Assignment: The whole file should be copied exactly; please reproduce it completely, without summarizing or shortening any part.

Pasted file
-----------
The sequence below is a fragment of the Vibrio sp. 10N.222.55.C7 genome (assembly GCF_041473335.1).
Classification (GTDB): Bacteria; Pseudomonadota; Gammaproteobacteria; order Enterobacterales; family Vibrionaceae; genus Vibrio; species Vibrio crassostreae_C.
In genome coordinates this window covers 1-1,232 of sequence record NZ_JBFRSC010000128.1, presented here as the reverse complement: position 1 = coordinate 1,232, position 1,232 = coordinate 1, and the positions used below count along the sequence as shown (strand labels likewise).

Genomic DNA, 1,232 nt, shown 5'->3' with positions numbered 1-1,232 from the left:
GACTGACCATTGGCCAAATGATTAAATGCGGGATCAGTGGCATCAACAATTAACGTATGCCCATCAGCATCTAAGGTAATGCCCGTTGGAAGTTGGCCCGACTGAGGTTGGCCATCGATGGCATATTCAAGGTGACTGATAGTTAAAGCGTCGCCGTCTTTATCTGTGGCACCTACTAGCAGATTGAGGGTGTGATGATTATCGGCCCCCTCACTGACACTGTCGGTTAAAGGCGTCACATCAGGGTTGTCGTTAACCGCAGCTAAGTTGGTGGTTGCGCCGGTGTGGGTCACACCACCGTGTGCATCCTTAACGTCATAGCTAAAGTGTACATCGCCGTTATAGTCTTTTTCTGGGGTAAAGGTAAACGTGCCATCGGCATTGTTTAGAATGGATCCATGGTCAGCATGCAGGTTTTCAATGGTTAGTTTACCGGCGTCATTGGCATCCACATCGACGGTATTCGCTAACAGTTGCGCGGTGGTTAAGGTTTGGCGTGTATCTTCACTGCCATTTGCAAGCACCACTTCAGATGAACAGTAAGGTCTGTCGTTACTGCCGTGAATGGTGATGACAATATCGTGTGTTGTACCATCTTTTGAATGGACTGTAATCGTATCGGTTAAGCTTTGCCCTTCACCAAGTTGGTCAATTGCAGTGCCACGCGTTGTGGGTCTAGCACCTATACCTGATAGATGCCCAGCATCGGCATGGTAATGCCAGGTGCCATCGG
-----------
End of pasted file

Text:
The sequence below is a fragment of the Vibrio sp. 10N.222.55.C7 genome (assembly GCF_041473335.1).
Classification (GTDB): Bacteria; Pseudomonadota; Gammaproteobacteria; order Enterobacterales; family Vibrionaceae; genus Vibrio; species Vibrio crassostreae_C.
In genome coordinates this window covers 1-1,232 of sequence record NZ_JBFRSC010000128.1, presented here as the reverse complement: position 1 = coordinate 1,232, position 1,232 = coordinate 1, and the positions used below count along the sequence as shown (strand labels likewise).

Genomic DNA, 1,232 nt, shown 5'->3' with positions numbered 1-1,232 from the left:
GACTGACCATTGGCCAAATGATTAAATGCGGGATCAGTGGCATCAACAATTAACGTATGCCCATCAGCATCTAAGGTAATGCCCGTTGGAAGTTGGCCCGACTGAGGTTGGCCATCGATGGCATATTCAAGGTGACTGATAGTTAAAGCGTCGCCGTCTTTATCTGTGGCACCTACTAGCAGATTGAGGGTGTGATGATTATCGGCCCCCTCACTGACACTGTCGGTTAAAGGCGTCACATCAGGGTTGTCGTTAACCGCAGCTAAGTTGGTGGTTGCGCCGGTGTGGGTCACACCACCGTGTGCATCCTTAACGTCATAGCTAAAGTGTACATCGCCGTTATAGTCTTTTTCTGGGGTAAAGGTAAACGTGCCATCGGCATTGTTTAGAATGGATCCATGGTCAGCATGCAGGTTTTCAATGGTTAGTTTACCGGCGTCATTGGCATCCACATCGACGGTATTCGCTAACAGTTGCGCGGTGGTTAAGGTTTGGCGTGTATCTTCACTGCCATTTGCAAGCACCACTTCAGATGAACAGTAAGGTCTGTCGTTACTGCCGTGAATGGTGATGACAATATCGTGTGTTGTACCATCTTTTGAATGGACTGTAATCGTATCGGTTAAGCTTTGCCCTTCACCAAGTTGGTCAATTGCAGTGCCACGCGTTGTGGGTCTAGCACCTATACCTGATAGATGCCCAGCATCGGCATGGTAATGCCAGGTGCCATCGG